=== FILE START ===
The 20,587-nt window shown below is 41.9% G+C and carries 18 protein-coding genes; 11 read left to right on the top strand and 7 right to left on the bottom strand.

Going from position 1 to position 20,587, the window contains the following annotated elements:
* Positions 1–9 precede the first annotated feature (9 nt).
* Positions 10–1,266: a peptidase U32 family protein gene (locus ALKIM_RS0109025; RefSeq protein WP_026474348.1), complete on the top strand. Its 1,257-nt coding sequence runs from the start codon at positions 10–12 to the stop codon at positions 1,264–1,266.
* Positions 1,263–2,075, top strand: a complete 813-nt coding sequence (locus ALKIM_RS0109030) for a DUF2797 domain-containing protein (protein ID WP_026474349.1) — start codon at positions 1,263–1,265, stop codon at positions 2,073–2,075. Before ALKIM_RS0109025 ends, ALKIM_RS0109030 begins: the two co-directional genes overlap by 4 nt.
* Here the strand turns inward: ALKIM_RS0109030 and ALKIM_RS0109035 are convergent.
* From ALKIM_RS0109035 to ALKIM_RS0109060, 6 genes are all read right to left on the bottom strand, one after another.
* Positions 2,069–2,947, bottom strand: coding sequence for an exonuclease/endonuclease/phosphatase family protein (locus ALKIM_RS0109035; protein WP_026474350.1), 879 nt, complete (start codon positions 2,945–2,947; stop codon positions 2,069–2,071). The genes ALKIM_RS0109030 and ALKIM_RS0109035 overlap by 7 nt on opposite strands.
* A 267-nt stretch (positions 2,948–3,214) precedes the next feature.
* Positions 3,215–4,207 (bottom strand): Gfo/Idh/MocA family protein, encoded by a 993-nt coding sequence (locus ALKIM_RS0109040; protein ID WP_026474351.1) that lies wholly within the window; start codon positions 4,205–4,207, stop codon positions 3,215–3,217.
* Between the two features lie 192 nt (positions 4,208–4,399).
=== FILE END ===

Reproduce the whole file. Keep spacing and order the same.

The 20,587-nt window shown below is 41.9% G+C and carries 18 protein-coding genes; 11 read left to right on the top strand and 7 right to left on the bottom strand.

Going from position 1 to position 20,587, the window contains the following annotated elements:
* Positions 1–9 precede the first annotated feature (9 nt).
* Positions 10–1,266: a peptidase U32 family protein gene (locus ALKIM_RS0109025; RefSeq protein WP_026474348.1), complete on the top strand. Its 1,257-nt coding sequence runs from the start codon at positions 10–12 to the stop codon at positions 1,264–1,266.
* Positions 1,263–2,075, top strand: a complete 813-nt coding sequence (locus ALKIM_RS0109030) for a DUF2797 domain-containing protein (protein ID WP_026474349.1) — start codon at positions 1,263–1,265, stop codon at positions 2,073–2,075. Before ALKIM_RS0109025 ends, ALKIM_RS0109030 begins: the two co-directional genes overlap by 4 nt.
* Here the strand turns inward: ALKIM_RS0109030 and ALKIM_RS0109035 are convergent.
* From ALKIM_RS0109035 to ALKIM_RS0109060, 6 genes are all read right to left on the bottom strand, one after another.
* Positions 2,069–2,947, bottom strand: coding sequence for an exonuclease/endonuclease/phosphatase family protein (locus ALKIM_RS0109035; protein WP_026474350.1), 879 nt, complete (start codon positions 2,945–2,947; stop codon positions 2,069–2,071). The genes ALKIM_RS0109030 and ALKIM_RS0109035 overlap by 7 nt on opposite strands.
* A 267-nt stretch (positions 2,948–3,214) precedes the next feature.
* Positions 3,215–4,207 (bottom strand): Gfo/Idh/MocA family protein, encoded by a 993-nt coding sequence (locus ALKIM_RS0109040; protein ID WP_026474351.1) that lies wholly within the window; start codon positions 4,205–4,207, stop codon positions 3,215–3,217.
* Between the two features lie 192 nt (positions 4,208–4,399).